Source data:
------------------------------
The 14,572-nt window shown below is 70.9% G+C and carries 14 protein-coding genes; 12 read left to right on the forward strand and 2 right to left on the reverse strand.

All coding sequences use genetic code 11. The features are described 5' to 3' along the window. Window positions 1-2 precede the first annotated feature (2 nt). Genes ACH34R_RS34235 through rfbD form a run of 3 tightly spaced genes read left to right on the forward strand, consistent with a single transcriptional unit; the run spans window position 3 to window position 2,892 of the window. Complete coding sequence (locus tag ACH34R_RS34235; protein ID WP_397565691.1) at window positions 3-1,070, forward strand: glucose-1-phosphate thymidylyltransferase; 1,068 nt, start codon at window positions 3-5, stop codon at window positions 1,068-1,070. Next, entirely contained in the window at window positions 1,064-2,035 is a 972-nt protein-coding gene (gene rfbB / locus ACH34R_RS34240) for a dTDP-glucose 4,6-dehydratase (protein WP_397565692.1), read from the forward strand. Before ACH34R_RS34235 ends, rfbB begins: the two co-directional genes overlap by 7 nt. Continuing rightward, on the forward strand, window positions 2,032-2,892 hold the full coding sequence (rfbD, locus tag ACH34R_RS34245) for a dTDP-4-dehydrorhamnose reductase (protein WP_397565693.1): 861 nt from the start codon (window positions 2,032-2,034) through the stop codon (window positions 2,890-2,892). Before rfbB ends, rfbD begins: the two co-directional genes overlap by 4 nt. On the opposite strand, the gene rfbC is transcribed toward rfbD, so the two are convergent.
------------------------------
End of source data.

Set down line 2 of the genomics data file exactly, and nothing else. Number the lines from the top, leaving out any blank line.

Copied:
All coding sequences use genetic code 11. The features are described 5' to 3' along the window. Window positions 1-2 precede the first annotated feature (2 nt). Genes ACH34R_RS34235 through rfbD form a run of 3 tightly spaced genes read left to right on the forward strand, consistent with a single transcriptional unit; the run spans window position 3 to window position 2,892 of the window. Complete coding sequence (locus tag ACH34R_RS34235; protein ID WP_397565691.1) at window positions 3-1,070, forward strand: glucose-1-phosphate thymidylyltransferase; 1,068 nt, start codon at window positions 3-5, stop codon at window positions 1,068-1,070. Next, entirely contained in the window at window positions 1,064-2,035 is a 972-nt protein-coding gene (gene rfbB / locus ACH34R_RS34240) for a dTDP-glucose 4,6-dehydratase (protein WP_397565692.1), read from the forward strand. Before ACH34R_RS34235 ends, rfbB begins: the two co-directional genes overlap by 7 nt. Continuing rightward, on the forward strand, window positions 2,032-2,892 hold the full coding sequence (rfbD, locus tag ACH34R_RS34245) for a dTDP-4-dehydrorhamnose reductase (protein WP_397565693.1): 861 nt from the start codon (window positions 2,032-2,034) through the stop codon (window positions 2,890-2,892). Before rfbB ends, rfbD begins: the two co-directional genes overlap by 4 nt. On the opposite strand, the gene rfbC is transcribed toward rfbD, so the two are convergent.